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Britain expelled three Chinese spies last year who were in the country posing as journalists, according to a report published by a local media outlet on Thursday.

British daily The Telegraph claimed the three men were “intelligence officers for Beijing’s Ministry of State Security.”

The article did not name the individuals, but quoted a government source as confirming that they claimed to “work for three different Chinese media agencies.”

The report came as the UK government is set to take up new legislation on spying and the Official Secrets Act in the next parliamentary session due to start in May.

“This would aim to outlaw acts of malign interference and influence by foreign states that do not currently meet the threshold of illegality,” read the article.

The news of Chinese spies being deported follows the UK’s move to revoke the license of Chinese state-affiliated broadcaster China Global Television Network (CGTN).

Britain’s broadcast watchdog, Ofcom, said on Thursday that the news channel was not under the editorial control of the stated license holder and its operations were in breach of UK laws.

It said a process is also underway to sanction CGTN over its coverage of last year’s protests in Hong Kong.

“In 2020 we found CGTN in breach of the Ofcom Broadcasting Code for failing to preserve due impartiality in its coverage of the Hong Kong protests, and also found a serious breach of our fairness and privacy rules,” the authority said.

“Due to the seriousness of these breaches, we told CGTN that we would consider imposing sanctions.”

The regulator said it has “three other fairness and privacy investigations about content on the CGTN service which also remains ongoing, pending further consideration.” AA

Napier Barracks in Folkestone, Kent (PA) The Home Office placed hundreds of asylum seekers in controversial military barracks following fears that better accommodation would "undermine confidence" in the system, internal documents reveal. Concerns have been mounting about conditions in two Ministry of Defence (MoD) sites – known as Napier Barracks, in Folkestone, Kent, and Penally Barracks, in Pembrokeshire – since they were were repurposed for housing asylum seekers last September. Campaigners, lawyers and humanitarian groups have reported poor access to healthcare and legal advice, as well as concerns over coronavirus safety. The barracks burst into flames on Friday and asylum seekers say they have suffered electricity and hot water outages since the fire, with Kent Police saying five men have been arrested after a disturbance at the camp. It has now emerged that the Home Office, in its equality impact assessment of the plans to use MoD sites to house asylum seekers, justified the move by stating that housing these individuals in more “generous” accommodation would “undermine public confidence in the asylum system”. Critics say the document shows ministers “pandering to prejudice” and jeopardising health for “political ends”. The assessment states that destitute asylum seekers are “not analogous” to British citizens and other permanent residents who are in need of state welfare assistance, and that the “less generous” support provided to this group is “justified by the need to control immigration”. “Any provision of support over and beyond what is necessary to enable the individuals to meet their housing and subsistence needs could undermine public confidence in the asylum system and hamper wider efforts to tackle prejudice and promote understanding within the general community and amongst other migrant groups,” it states. The decision to use military barracks as accommodation for asylum seekers came less than a month after the Home Office apologised for an “operational failure” which meant asylum seekers were placed in a hotel in Ms Patel’s constituency of Witham. The apology came after former Ukip leader Nigel Farage shared a video of himself in front of the hotel claiming “illegal migrants” were living there. Shadow immigration minister Holly Lynch said the claims were “reprehensible” and an “affront to the values of the British people” to lock people into accommodation with no way to self-isolate, and called for residents to be moved into Covid-secure housing “as a matter of urgency”. Sophie Lucas, solicitor at Duncan Lewis, a law firm that has represented a number of asylum seekers who have subsequently been moved out of the barracks, said the document insinuated that a less generous system for asylum seekers was a “legitimate response” to outcry from extremist groups. “Instead of attempting to combat bigotry and hostility towards asylum seekers, the Home Office have pandered to prejudice. Penalising an already extremely vulnerable group of people in this way is unlawful,” she said. Chai Patel, legal director at the Joint Council for the Welfare of Immigrants (JCWI), said: “The government implied these cramped and disused barracks were being used as temporary housing because there was no alternative. “But this document reveals that Home Office has been jeopardising people’s health for partly political ends – prioritising playing ‘tough’ on migration over the lives of extremely vulnerable people, who’ve been placed in conditions reminiscent of those they were fleeing.” The equality impact assessment seen by The Independent, which was carried out in September, also stated that social distancing was possible in the barracks, citing that “beds in dormitory style sleeping quarters [would] be at least two metres apart” and that “regular cleaning will take place to reduce Covid risks”. It said residents would receive “equivalent assistance” to that which they would have if placed in alternative initial accommodation or a hotel. A Covid outbreak at Napier Barracks – which has not been used by military personnel for more than five years – eventually spread to more than 100 people after asylum seekers were banned from leaving the site and threatened with arrest if they did. Naomi Phillips, director of policy and advocacy at British Red Cross, said the sites were “completely inappropriate and inhumane” as housing for refugees, and called for them to be close “urgently”. "Tragically, for the individuals who have been made to live in these sites, the fears that we and others had have been borne out. The people we’ve spoken to have told us that they didn’t receive health screenings, were given little or no information about what was happening to them, and simply do not feel safe in the barracks,” she added. Bridget Chapman, of local charity Kent Refugee Action Network, said the Home Office’s decision to use “inappropriate and isolated” buildings as asylum seeker accommodation was a “deliberate choice to create a narrative of being deliberately tough on those seeking sanctuary”. Dr Claire van Nispen tot Pannerden, an infectious disease consultant at Doctors of the World, said the assessment failed to address the reality of the ongoing pandemic, describing it as “beyond negligent” to accommodate people who are not from a household in large shared accommodation with shared facilities. Mr Philp said he rejected allegations that asylum seekers had not been able to access healthcare or legal advice, claiming they could access healthcare “whenever needed” and were “freely able” to contact legal representatives or support. “These sites have accommodated soldiers and army personnel in the past – it is wrong to say that it is not good enough for asylum claimants,” he added. By May Bulman/The Independent/Yahoo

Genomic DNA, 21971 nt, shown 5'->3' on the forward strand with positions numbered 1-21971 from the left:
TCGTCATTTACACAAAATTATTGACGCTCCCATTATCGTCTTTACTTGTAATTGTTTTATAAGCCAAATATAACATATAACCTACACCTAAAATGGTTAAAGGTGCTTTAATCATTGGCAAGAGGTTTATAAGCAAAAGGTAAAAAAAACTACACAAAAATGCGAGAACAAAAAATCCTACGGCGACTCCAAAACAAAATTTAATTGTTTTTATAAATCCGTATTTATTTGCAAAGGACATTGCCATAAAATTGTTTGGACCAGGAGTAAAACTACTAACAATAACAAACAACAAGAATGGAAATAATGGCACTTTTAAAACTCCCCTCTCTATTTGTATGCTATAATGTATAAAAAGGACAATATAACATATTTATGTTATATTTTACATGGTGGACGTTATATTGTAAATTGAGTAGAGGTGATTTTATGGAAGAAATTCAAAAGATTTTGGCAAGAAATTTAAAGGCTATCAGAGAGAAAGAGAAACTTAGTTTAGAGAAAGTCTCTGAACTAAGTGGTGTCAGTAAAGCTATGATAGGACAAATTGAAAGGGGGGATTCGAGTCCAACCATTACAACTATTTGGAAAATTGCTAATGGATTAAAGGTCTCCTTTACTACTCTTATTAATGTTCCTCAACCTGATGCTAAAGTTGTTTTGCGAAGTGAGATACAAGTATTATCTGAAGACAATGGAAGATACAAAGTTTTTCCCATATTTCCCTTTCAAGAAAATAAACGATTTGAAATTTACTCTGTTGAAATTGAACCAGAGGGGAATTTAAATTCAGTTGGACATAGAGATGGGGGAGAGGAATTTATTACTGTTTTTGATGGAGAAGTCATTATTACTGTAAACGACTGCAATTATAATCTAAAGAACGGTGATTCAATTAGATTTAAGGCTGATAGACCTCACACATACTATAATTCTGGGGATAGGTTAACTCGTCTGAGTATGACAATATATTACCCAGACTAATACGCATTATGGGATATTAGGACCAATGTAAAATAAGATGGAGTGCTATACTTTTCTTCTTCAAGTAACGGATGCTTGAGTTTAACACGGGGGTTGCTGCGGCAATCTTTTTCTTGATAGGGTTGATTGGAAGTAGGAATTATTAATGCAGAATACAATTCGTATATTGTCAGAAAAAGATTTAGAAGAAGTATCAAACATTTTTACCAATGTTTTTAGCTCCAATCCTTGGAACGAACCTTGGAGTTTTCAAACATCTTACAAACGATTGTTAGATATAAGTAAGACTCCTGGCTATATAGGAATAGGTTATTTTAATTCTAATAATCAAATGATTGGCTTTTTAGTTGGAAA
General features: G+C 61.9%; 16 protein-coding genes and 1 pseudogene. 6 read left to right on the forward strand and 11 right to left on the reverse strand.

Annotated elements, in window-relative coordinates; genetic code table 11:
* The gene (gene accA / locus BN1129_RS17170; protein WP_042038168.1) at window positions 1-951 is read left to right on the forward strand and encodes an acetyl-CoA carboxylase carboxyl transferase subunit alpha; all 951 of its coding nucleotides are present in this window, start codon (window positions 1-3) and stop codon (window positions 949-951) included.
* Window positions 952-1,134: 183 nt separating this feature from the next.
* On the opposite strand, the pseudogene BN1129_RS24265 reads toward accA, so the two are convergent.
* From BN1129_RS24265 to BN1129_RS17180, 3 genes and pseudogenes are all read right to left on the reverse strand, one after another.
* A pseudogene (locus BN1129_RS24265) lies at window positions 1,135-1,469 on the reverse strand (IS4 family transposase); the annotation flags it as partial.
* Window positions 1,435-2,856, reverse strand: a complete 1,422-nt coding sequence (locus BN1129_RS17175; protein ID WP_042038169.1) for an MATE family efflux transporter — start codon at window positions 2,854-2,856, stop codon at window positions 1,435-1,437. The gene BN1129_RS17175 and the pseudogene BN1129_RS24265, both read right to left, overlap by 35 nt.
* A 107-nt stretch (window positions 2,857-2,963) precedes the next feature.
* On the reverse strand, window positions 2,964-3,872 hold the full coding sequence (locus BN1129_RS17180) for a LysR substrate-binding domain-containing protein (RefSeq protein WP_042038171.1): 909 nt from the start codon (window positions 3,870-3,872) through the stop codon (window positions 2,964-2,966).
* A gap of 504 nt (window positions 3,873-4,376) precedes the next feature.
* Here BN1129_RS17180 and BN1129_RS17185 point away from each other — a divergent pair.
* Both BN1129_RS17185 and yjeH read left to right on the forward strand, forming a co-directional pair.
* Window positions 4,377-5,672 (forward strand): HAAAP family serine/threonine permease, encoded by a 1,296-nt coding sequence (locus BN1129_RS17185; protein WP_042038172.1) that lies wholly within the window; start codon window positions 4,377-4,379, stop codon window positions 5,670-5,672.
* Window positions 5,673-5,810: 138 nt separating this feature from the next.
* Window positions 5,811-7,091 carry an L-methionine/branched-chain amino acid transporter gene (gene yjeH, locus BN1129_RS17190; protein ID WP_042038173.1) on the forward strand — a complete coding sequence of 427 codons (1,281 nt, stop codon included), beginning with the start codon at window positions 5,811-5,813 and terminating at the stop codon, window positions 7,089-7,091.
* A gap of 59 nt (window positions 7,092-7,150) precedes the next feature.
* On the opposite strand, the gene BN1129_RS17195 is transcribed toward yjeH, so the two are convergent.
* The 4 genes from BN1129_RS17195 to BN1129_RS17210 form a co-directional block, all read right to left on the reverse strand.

Police have issued thousands of pounds worth of new fines to people caught at illegal house parties. Authorities across the country gave out £800 penalties after the rate was increased from £200 on Friday. Devon and Cornwall Police issued £12,800 worth of fines to 16 people in Plymouth on Saturday morning when were caught breaking the rules, the BBC reported. Sgt Dan Brenchley said: "Whether or not the individuals learn from it, or if they pay for it, we don't know. "But we just hope that the more fines increase and the more powers the police get, the more this small minority of people will listen to what the government are saying and help fight this virus." Watch: New fines introduced for house parties Scroll back up to restore default view. In Derbyshire, police broke up two parties and issued 16 fines, with most of the penalties being given to parents as some of the people caught were under 18. Inspector Nick Booth added: "I am keenly aware of just how difficult it is not seeing friends and family for such an extended period of time - but now is not the time to be behaving in such a way. "This week we passed the tragic figure of 100,000 deaths during this pandemic and I would urge everyone to think long and hard about their actions." The latest coronavirus laws came into force as part of tougher measures to crack down on illegal gatherings during the pandemic. The penalties apply for groups of more than 15 people and will double after each offence, up to a maximum of £6,400 for repeat offenders, Home Secretary Priti Patel said last week when she announced the plans. This supersedes previous fines of £200. But the £10,000 penalties for unlawful groups of more than 30 people will still only apply to the organiser. According to the legislation, which has now been published and is called the Health Protection (Coronavirus, Restrictions) (All Tiers and Self-Isolation) (England) (Amendment) Regulations 2021, the £800 fine is cut to £400 if paid within 14 days. As well as those in private dwellings, the rule also applies to similar gatherings in “educational accommodation”, the documents setting out the new law said. The new laws give police powers to access Test and Trace data, the documents also suggest. Yahoo News